over a 5-year phase-in period. Employers with more than 5,000 employees will be phased in
within 2 years. More than 500 employees will be phased in within 3 years. All employers,
including agricultural employers, will be phased in within 4 years.
2. Photo matching: As part of the E-Verify system, every non-citizen will be required to show
their “biometric work authorization card,” or their “biometric green card.”
These photographs will be stored in the E-Verify system. In order for the non-citizen to be
cleared for a job, the picture on the card presented by the employee to the employer will have
to exactly match the identical picture the employer has on the E-Verify system. The
employer must certify that the photograph presented in person matches the identical
photograph in the system.
a. Passports - For U.S. citizens with passports, the picture on the passport presented
by the employee will have to match the identical picture the employer has on the
E-Verify system. A driver’s license can be used, so long as the citizen’s state has
agreed to submit a photo to E-Verify.
b. Agreements with State DMVs – The DHS Secretary shall create and administer a
grant program to reimburse States that provide the Secretary access to driver’s
license information as needed to confirm that a driver’s license presented under
subsection (c)(1)(C)(i) confirms the identity of the subject of the System
determination, and that a driver’s license matches the State’s records; and such
assistance as the Secretary may request in order to resolve further action notices
or nonconfirmations relating to such information. $250 million will be
appropriated to carry out this subparagraph.
c. Additional security measure for those without photos: The Secretary shall develop
specific and effective additional security measures to adequately verify the
identity of individuals whose identities may not be verified using the photo tool
described above. Such additional security measures shall: 1) be kept up-to-date
with technological advances; and 2) provide a means of identity authentication in
a manner that provides a high level of certainty as to the identities of such
individuals, using immigration and identifying information maintained by the
Commissioner of Social Security or the Secretary that may include review of
identity documents or background screening verification techniques using
publicly available information.
3. To provide additional security, USCIS will also have a system in place with the capacity to:
a. Allow employees to “lock” their Social Security number in the E-Verify system so
that their number cannot be used by another individual. The number can be unlocked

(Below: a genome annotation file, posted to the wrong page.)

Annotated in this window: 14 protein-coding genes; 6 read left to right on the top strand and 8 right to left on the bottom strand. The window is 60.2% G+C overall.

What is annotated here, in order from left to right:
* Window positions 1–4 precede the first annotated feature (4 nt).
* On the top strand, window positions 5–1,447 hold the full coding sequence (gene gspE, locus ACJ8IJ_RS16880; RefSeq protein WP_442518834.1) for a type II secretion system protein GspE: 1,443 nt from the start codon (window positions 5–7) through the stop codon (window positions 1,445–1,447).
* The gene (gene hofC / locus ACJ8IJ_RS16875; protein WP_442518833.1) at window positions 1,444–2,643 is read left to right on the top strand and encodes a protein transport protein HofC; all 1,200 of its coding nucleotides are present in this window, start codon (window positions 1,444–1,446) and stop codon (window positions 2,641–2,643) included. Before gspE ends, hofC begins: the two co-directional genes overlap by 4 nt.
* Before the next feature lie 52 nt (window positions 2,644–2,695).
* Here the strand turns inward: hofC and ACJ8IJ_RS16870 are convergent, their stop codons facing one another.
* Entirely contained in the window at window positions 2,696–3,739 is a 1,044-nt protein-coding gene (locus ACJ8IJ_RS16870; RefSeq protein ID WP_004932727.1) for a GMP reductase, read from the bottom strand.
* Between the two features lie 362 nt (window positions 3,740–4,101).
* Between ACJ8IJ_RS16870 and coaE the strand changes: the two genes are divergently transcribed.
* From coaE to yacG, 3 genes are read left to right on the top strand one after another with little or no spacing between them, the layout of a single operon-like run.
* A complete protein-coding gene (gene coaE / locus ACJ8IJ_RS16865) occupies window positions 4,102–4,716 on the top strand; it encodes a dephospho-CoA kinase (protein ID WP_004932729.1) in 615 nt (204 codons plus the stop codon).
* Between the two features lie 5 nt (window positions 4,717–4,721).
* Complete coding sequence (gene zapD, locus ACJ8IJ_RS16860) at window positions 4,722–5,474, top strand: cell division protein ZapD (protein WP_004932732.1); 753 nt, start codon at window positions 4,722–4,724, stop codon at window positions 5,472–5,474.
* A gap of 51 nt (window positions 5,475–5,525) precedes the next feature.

every time the individual seeks new employment and then locked again afterward.
b. Investigate whether Social Security numbers are being improperly used multiple
times. USCIS can run scans to determine if a Social Security number is being used
too many times within a short time period or if it is being improperly used in multiple
geographic locations. If fraud is detected, USCIS can either launch an investigation or
temporarily lock the Social Security number. If no fraud is found, the number will be
unlocked. If it is found, the perpetrator can be caught.
c. Allow all employees to check their own E-Verify history. Individuals will therefore
know if their social security number has been improperly used and can alert officials.
4. Due process requirements are established so that legal workers are not prevented from
working due to errors in the system or because of employer negligence or misconduct.
H-1B Visa Reform
We will raise the base cap of 65,000 to 110,000 (we amend the current 20,000 exemption for
U.S. advanced degree holders to be a 25,000 exemption for advanced degree graduates in
science, technology, engineering, and mathematics from U.S. Schools).
In future years, the cap can go as high as 180,000. The cap will increase/decrease in the
a. It will be based on two factors plugged into one formula known as the “High
Skilled Jobs Demand Index” (with each factor weighed at 50%):
i. The percentage by which cap-subject nonimmigrant visa petitions
approved under section 101(a)(15)(H)(i)(b) for a fiscal year exceeds/fails
to meet the cap (50%)
ii. The inverse of the percentage increase/decrease between the previous
fiscal year and the current fiscal year in the number of unemployed
persons in the “management, professional, and related occupations
category” of BLS data (50%).
b. The most the cap can increase/decrease by each year is 10,000 visas.
We prevent H-1B workers from undercutting the wages paid to American workers by
requiring employers to pay significantly higher wages for H-1B workers than under current
law (and to first advertise the jobs to American workers at this higher wage before hiring an
We will provide spouses of H-1B workers with work authorization if the sending country of
the worker provides reciprocal treatment to spouses of U.S. workers.
We will establish a 60-day transition period for H-1B workers to change jobs.
We will provide dual intent visas for all students who come here on bachelor’s degree
programs or above.
We crack down on abusers of the H-1B system by requiring “H-1B dependent employers” to
pay significantly higher wages and fees than normal users of the program.
If the employer has 50 or more employees, and more than 30% but less than 50% are H-
1B or L-1 employees (who do not have a green card petition pending), the employer must
pay a $5,000 fee per additional worker in either of these two statuses.
If the employer has 50 or more employees, and more than 50% are H-1B or L-1
employees (who do not have a green card petition pending), the employer must pay a